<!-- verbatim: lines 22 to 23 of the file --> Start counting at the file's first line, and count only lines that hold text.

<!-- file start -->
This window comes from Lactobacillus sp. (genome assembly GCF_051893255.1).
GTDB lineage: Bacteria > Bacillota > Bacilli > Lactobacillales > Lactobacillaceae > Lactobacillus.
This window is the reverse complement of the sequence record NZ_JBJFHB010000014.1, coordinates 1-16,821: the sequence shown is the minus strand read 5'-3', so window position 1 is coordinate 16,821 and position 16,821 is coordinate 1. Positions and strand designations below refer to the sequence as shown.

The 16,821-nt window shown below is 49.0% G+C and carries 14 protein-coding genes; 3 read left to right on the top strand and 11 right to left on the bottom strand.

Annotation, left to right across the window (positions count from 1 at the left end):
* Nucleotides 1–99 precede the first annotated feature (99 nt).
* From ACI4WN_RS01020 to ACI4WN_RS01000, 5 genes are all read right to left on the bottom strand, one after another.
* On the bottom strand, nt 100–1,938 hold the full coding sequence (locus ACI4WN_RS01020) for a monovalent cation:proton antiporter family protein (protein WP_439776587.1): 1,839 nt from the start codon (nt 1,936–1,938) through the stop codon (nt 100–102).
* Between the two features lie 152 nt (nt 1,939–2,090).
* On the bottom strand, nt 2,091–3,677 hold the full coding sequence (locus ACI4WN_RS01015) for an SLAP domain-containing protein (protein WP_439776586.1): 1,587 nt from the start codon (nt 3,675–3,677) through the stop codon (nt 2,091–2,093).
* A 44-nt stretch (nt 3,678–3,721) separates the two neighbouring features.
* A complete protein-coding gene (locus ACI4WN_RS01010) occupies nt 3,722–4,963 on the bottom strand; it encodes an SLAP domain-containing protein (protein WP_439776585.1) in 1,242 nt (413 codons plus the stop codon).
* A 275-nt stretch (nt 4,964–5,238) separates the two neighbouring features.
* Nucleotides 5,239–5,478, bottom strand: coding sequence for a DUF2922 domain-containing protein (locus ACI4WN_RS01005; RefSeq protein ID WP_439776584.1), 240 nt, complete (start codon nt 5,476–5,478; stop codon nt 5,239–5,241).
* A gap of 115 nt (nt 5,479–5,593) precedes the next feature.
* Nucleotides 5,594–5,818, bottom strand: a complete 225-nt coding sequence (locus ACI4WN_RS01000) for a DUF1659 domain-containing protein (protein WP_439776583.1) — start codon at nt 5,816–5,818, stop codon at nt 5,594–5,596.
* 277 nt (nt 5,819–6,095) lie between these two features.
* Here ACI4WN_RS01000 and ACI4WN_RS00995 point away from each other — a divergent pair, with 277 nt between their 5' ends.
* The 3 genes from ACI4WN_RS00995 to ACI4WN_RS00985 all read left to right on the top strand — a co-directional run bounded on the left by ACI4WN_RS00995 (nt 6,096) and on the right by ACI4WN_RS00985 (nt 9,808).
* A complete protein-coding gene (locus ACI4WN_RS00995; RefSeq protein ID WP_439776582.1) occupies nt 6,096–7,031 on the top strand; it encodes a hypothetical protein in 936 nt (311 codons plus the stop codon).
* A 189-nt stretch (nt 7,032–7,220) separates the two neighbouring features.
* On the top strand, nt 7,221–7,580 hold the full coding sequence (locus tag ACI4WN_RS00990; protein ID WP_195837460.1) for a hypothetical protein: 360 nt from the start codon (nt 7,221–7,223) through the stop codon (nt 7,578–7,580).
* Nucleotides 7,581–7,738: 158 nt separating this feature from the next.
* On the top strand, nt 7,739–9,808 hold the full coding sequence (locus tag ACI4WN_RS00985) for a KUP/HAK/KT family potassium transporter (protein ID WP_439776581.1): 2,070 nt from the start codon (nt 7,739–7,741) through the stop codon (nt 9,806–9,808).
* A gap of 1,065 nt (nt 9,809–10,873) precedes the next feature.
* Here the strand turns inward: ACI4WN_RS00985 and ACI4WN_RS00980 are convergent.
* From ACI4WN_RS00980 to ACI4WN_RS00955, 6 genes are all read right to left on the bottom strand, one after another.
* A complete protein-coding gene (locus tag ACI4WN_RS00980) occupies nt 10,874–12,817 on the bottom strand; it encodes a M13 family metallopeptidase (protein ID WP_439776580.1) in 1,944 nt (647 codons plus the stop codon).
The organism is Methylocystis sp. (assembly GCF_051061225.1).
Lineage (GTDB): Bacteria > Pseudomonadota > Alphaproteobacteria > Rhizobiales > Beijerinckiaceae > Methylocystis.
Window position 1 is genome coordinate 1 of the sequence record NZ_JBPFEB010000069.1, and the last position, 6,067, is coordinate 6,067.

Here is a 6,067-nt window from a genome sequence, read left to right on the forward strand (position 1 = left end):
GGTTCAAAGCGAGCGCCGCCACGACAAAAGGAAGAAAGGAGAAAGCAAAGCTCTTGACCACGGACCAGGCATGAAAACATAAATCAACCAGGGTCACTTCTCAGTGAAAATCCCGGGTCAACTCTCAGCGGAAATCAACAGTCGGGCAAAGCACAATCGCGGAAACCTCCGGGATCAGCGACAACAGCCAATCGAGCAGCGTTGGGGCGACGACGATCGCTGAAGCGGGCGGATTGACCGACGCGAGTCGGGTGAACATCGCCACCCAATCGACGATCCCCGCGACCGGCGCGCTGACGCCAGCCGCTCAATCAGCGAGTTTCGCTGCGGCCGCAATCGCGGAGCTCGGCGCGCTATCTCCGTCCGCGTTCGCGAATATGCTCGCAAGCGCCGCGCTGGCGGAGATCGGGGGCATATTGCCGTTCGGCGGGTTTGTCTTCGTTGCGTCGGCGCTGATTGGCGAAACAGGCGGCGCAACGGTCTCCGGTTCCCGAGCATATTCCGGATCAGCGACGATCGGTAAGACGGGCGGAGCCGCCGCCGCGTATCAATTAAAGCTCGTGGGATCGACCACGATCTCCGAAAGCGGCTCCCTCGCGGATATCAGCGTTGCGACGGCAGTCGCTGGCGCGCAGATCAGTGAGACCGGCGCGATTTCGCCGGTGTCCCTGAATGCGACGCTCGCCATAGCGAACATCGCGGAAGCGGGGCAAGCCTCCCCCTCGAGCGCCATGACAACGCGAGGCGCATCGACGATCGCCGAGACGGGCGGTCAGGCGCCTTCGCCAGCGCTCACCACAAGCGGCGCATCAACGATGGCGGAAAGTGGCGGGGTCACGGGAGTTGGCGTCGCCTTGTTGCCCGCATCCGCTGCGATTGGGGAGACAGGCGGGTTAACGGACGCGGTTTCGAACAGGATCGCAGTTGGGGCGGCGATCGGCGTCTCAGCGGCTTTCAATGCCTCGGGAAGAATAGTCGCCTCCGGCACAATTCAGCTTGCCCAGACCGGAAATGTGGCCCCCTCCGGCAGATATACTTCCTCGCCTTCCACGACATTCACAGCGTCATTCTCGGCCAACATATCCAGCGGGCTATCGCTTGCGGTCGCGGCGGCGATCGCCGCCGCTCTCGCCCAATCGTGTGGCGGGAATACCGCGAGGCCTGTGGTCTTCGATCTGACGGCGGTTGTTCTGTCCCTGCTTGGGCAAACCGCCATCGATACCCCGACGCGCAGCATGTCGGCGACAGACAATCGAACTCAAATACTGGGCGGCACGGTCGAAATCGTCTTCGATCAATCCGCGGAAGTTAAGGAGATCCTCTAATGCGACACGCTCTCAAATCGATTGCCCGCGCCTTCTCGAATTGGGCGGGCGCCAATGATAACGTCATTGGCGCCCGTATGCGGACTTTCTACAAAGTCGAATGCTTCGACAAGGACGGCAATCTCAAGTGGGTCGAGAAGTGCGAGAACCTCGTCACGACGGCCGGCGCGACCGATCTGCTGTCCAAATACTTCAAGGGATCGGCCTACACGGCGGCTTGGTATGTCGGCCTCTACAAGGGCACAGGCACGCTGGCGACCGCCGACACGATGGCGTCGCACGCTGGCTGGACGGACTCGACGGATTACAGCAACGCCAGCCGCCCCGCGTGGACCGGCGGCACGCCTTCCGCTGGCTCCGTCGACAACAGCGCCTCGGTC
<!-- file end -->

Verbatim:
* On the top strand, nt 7,221–7,580 hold the full coding sequence (locus tag ACI4WN_RS00990; protein ID WP_195837460.1) for a hypothetical protein: 360 nt from the start codon (nt 7,221–7,223) through the stop codon (nt 7,578–7,580).
* Nucleotides 7,581–7,738: 158 nt separating this feature from the next.